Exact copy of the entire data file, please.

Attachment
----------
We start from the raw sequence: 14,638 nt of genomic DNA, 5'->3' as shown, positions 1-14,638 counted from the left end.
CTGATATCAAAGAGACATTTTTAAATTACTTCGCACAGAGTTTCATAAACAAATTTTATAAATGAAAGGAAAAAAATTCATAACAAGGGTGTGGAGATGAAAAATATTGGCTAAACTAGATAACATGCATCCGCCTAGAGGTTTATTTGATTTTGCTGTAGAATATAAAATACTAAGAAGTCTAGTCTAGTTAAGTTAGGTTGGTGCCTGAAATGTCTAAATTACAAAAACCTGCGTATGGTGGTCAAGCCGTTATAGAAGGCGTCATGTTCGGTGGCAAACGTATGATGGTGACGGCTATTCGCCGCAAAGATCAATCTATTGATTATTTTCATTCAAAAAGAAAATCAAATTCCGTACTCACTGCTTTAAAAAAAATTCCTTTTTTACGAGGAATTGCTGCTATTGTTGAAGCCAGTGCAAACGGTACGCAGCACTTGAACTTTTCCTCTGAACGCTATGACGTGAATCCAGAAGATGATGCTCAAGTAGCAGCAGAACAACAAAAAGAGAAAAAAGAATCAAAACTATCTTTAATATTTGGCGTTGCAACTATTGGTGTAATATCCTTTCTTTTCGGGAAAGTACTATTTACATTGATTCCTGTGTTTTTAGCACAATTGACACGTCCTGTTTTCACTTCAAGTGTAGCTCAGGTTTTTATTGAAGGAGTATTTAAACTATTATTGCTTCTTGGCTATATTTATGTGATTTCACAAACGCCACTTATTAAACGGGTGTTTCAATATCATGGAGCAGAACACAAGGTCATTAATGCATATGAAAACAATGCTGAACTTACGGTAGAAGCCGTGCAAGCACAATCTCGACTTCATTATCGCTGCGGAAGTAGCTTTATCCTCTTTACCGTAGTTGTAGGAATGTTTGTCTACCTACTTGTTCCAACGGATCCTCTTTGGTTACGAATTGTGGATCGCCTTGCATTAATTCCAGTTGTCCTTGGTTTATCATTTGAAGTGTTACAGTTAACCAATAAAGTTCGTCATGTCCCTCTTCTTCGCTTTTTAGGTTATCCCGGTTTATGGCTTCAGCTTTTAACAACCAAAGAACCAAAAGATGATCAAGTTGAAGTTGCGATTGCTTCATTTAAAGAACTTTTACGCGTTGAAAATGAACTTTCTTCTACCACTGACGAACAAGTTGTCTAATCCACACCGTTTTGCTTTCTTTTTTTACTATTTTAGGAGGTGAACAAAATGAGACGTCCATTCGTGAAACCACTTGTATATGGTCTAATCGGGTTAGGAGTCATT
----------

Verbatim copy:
We start from the raw sequence: 14,638 nt of genomic DNA, 5'->3' as shown, positions 1-14,638 counted from the left end.
CTGATATCAAAGAGACATTTTTAAATTACTTCGCACAGAGTTTCATAAACAAATTTTATAAATGAAAGGAAAAAAATTCATAACAAGGGTGTGGAGATGAAAAATATTGGCTAAACTAGATAACATGCATCCGCCTAGAGGTTTATTTGATTTTGCTGTAGAATATAAAATACTAAGAAGTCTAGTCTAGTTAAGTTAGGTTGGTGCCTGAAATGTCTAAATTACAAAAACCTGCGTATGGTGGTCAAGCCGTTATAGAAGGCGTCATGTTCGGTGGCAAACGTATGATGGTGACGGCTATTCGCCGCAAAGATCAATCTATTGATTATTTTCATTCAAAAAGAAAATCAAATTCCGTACTCACTGCTTTAAAAAAAATTCCTTTTTTACGAGGAATTGCTGCTATTGTTGAAGCCAGTGCAAACGGTACGCAGCACTTGAACTTTTCCTCTGAACGCTATGACGTGAATCCAGAAGATGATGCTCAAGTAGCAGCAGAACAACAAAAAGAGAAAAAAGAATCAAAACTATCTTTAATATTTGGCGTTGCAACTATTGGTGTAATATCCTTTCTTTTCGGGAAAGTACTATTTACATTGATTCCTGTGTTTTTAGCACAATTGACACGTCCTGTTTTCACTTCAAGTGTAGCTCAGGTTTTTATTGAAGGAGTATTTAAACTATTATTGCTTCTTGGCTATATTTATGTGATTTCACAAACGCCACTTATTAAACGGGTGTTTCAATATCATGGAGCAGAACACAAGGTCATTAATGCATATGAAAACAATGCTGAACTTACGGTAGAAGCCGTGCAAGCACAATCTCGACTTCATTATCGCTGCGGAAGTAGCTTTATCCTCTTTACCGTAGTTGTAGGAATGTTTGTCTACCTACTTGTTCCAACGGATCCTCTTTGGTTACGAATTGTGGATCGCCTTGCATTAATTCCAGTTGTCCTTGGTTTATCATTTGAAGTGTTACAGTTAACCAATAAAGTTCGTCATGTCCCTCTTCTTCGCTTTTTAGGTTATCCCGGTTTATGGCTTCAGCTTTTAACAACCAAAGAACCAAAAGATGATCAAGTTGAAGTTGCGATTGCTTCATTTAAAGAACTTTTACGCGTTGAAAATGAACTTTCTTCTACCACTGACGAACAAGTTGTCTAATCCACACCGTTTTGCTTTCTTTTTTTACTATTTTAGGAGGTGAACAAAATGAGACGTCCATTCGTGAAACCACTTGTATATGGTCTAATCGGGTTAGGAGTCATT